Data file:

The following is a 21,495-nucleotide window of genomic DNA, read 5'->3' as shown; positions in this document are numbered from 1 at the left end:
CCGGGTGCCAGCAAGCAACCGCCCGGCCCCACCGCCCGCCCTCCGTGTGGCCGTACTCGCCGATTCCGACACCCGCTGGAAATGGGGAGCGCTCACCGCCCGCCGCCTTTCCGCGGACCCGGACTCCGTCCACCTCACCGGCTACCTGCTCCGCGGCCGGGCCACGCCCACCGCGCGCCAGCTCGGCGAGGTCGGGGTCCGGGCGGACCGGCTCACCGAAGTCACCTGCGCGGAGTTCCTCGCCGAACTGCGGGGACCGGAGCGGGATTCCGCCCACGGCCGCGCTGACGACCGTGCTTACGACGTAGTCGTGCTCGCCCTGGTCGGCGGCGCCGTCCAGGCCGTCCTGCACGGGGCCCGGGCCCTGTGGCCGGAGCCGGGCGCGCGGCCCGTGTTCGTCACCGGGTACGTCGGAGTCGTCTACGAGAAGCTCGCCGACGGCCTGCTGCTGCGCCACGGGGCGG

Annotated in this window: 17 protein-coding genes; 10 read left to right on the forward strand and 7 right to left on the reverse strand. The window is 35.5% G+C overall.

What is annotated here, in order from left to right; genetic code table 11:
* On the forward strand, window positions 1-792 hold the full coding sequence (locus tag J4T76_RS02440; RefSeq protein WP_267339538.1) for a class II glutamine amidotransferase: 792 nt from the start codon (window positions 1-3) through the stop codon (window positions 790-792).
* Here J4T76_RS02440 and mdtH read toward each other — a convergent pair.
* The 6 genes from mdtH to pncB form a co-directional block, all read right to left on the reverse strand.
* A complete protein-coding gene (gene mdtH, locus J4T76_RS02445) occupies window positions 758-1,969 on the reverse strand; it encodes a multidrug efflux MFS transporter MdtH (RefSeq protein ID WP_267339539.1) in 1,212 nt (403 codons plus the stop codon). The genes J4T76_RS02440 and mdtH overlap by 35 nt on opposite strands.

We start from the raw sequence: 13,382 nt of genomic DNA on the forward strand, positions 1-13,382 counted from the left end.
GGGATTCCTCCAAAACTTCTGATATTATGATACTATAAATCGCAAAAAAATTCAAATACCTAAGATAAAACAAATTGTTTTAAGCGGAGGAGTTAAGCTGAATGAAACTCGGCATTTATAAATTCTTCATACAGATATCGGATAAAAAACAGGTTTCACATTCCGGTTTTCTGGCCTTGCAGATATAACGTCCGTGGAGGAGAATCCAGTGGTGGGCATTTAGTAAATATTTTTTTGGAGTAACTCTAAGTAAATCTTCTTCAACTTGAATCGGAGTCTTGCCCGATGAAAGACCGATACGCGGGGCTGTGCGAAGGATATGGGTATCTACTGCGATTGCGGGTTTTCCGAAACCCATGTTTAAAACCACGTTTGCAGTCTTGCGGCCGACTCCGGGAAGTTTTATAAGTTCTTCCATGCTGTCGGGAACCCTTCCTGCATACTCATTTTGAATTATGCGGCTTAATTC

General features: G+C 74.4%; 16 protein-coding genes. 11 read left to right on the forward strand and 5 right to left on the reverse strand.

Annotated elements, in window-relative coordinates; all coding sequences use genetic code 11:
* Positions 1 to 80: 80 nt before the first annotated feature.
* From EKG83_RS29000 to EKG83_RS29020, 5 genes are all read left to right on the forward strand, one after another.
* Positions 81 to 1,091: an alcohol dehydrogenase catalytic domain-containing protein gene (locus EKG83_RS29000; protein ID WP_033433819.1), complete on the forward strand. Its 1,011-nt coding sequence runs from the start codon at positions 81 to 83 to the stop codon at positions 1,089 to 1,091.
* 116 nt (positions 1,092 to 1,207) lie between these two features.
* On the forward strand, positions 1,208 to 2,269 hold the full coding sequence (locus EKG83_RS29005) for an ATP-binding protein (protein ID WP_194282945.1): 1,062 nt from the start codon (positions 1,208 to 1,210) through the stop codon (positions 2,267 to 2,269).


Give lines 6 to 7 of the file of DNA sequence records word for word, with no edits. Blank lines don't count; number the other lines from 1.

* Here J4T76_RS02440 and mdtH read toward each other — a convergent pair.
* The 6 genes from mdtH to pncB form a co-directional block, all read right to left on the reverse strand.